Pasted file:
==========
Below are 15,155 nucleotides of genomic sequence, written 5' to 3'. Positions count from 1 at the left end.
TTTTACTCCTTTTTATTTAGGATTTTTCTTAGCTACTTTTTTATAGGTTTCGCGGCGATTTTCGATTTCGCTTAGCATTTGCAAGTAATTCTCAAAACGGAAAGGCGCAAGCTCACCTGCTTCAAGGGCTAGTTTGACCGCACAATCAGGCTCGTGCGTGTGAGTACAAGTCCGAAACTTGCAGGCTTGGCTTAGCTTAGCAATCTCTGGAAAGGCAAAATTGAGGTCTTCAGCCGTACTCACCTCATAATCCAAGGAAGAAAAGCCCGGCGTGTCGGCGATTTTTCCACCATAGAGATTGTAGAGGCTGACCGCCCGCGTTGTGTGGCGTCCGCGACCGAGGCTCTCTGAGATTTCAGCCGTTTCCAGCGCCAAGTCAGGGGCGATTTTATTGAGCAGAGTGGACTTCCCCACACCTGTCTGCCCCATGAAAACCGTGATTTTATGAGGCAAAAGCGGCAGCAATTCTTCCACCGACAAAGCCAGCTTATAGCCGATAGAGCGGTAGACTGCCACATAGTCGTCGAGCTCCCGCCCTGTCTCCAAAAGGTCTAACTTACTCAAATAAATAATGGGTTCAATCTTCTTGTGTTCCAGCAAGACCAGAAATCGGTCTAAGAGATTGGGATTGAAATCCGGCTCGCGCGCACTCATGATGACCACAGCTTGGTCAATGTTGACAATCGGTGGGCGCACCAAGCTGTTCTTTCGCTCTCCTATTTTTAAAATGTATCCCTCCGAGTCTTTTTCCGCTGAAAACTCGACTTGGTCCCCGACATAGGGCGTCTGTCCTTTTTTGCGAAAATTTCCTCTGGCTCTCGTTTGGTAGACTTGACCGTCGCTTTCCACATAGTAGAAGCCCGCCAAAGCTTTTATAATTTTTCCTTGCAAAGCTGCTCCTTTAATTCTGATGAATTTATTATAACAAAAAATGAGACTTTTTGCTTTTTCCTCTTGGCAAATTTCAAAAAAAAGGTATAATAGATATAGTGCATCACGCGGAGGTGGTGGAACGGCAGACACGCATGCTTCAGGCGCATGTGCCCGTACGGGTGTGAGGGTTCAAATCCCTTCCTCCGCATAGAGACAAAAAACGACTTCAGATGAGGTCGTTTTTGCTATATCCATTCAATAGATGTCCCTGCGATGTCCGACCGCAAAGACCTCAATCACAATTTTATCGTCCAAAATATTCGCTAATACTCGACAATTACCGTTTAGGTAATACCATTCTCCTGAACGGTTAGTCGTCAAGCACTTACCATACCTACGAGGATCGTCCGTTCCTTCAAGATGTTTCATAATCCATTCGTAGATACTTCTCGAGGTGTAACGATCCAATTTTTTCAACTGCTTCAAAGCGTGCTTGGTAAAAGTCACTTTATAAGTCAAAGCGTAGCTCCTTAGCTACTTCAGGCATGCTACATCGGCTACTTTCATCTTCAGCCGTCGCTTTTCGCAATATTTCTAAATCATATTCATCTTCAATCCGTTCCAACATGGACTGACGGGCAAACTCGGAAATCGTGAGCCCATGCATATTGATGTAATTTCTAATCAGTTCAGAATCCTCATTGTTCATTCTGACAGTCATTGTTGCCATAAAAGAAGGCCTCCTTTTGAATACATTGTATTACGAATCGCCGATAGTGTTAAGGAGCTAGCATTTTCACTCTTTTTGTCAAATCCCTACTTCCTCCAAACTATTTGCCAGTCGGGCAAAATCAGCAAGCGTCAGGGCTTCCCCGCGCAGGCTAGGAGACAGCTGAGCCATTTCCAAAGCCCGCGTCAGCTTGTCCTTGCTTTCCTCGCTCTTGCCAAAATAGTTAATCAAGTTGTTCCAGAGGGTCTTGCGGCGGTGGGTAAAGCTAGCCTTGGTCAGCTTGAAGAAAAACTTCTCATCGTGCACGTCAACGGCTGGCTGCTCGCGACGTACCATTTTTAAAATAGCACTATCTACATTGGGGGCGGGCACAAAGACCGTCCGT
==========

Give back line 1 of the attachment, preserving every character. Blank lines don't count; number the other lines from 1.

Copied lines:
Below are 15,155 nucleotides of genomic sequence, written 5' to 3'. Positions count from 1 at the left end.